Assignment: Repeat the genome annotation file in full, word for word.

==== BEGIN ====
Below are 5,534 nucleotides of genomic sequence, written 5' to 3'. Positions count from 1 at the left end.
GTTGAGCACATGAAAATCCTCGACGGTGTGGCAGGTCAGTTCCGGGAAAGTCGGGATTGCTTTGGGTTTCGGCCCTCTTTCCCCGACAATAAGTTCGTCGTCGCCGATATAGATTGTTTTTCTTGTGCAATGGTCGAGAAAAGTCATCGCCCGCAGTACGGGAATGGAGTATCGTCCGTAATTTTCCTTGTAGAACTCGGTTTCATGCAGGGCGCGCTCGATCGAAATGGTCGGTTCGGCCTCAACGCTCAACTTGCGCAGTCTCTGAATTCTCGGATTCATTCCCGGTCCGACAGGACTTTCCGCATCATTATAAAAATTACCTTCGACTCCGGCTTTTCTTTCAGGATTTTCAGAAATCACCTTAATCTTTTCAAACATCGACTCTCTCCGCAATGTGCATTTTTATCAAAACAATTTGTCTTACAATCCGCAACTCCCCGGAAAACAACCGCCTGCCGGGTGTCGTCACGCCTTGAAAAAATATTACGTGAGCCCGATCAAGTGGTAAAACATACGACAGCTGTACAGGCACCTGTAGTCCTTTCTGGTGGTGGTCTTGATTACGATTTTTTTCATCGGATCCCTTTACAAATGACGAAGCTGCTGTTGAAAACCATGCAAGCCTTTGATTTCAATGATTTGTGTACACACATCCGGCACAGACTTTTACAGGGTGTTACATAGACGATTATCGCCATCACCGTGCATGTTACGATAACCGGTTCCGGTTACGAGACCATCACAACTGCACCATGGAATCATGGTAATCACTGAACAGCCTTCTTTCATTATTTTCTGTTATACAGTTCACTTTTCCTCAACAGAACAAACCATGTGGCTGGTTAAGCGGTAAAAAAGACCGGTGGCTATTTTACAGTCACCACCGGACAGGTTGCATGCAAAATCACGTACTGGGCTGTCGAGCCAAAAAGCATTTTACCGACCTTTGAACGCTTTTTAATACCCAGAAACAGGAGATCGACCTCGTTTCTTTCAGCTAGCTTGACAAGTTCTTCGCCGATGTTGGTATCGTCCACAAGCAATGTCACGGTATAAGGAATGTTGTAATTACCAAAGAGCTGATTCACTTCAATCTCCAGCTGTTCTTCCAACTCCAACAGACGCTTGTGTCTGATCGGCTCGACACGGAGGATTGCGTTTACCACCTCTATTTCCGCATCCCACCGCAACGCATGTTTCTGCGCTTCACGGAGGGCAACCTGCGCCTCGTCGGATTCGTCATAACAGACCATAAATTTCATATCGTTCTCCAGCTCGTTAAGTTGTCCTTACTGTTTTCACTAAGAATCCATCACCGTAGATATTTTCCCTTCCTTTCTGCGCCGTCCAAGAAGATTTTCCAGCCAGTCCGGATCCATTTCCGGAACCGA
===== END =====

Below are 5,534 nucleotides of genomic sequence, written 5' to 3'. Positions count from 1 at the left end.
GTTGAGCACATGAAAATCCTCGACGGTGTGGCAGGTCAGTTCCGGGAAAGTCGGGATTGCTTTGGGTTTCGGCCCTCTTTCCCCGACAATAAGTTCGTCGTCGCCGATATAGATTGTTTTTCTTGTGCAATGGTCGAGAAAAGTCATCGCCCGCAGTACGGGAATGGAGTATCGTCCGTAATTTTCCTTGTAGAACTCGGTTTCATGCAGGGCGCGCTCGATCGAAATGGTCGGTTCGGCCTCAACGCTCAACTTGCGCAGTCTCTGAATTCTCGGATTCATTCCCGGTCCGACAGGACTTTCCGCATCATTATAAAAATTACCTTCGACTCCGGCTTTTCTTTCAGGATTTTCAGAAATCACCTTAATCTTTTCAAACATCGACTCTCTCCGCAATGTGCATTTTTATCAAAACAATTTGTCTTACAATCCGCAACTCCCCGGAAAACAACCGCCTGCCGGGTGTCGTCACGCCTTGAAAAAATATTACGTGAGCCCGATCAAGTGGTAAAACATACGACAGCTGTACAGGCACCTGTAGTCCTTTCTGGTGGTGGTCTTGATTACGATTTTTTTCATCGGATCCCTTTACAAATGACGAAGCTGCTGTTGAAAACCATGCAAGCCTTTGATTTCAATGATTTGTGTACACACATCCGGCACAGACTTTTACAGGGTGTTACATAGACGATTATCGCCATCACCGTGCATGTTACGATAACCGGTTCCGGTTACGAGACCATCACAACTGCACCATGGAATCATGGTAATCACTGAACAGCCTTCTTTCATTATTTTCTGTTATACAGTTCACTTTTCCTCAACAGAACAAACCATGTGGCTGGTTAAGCGGTAAAAAAGACCGGTGGCTATTTTACAGTCACCACCGGACAGGTTGCATGCAAAATCACGTACTGGGCTGTCGAGCCAAAAAGCATTTTACCGACCTTTGAACGCTTTTTAATACCCAGAAACAGGAGATCGACCTCGTTTCTTTCAGCTAGCTTGACAAGTTCTTCGCCGATGTTGGTATCGTCCACAAGCAATGTCACGGTATAAGGAATGTTGTAATTACCAAAGAGCTGATTCACTTCAATCTCCAGCTGTTCTTCCAACTCCAACAGACGCTTGTGTCTGATCGGCTCGACACGGAGGATTGCGTTTACCACCTCTATTTCCGCATCCCACCGCAACGCATGTTTCTGCGCTTCACGGAGGGCAACCTGCGCCTCGTCGGATTCGTCATAACAGACCATAAATTTCATATCGTTCTCCAGCTCGTTAAGTTGTCCTTACTGTTTTCACTAAGAATCCATCACCGTAGATATTTTCCCTTCCTTTCTGCGCCGTCCAAGAAGATTTTCCAGCCAGTCCGGATCCATTTCCGGAACCGA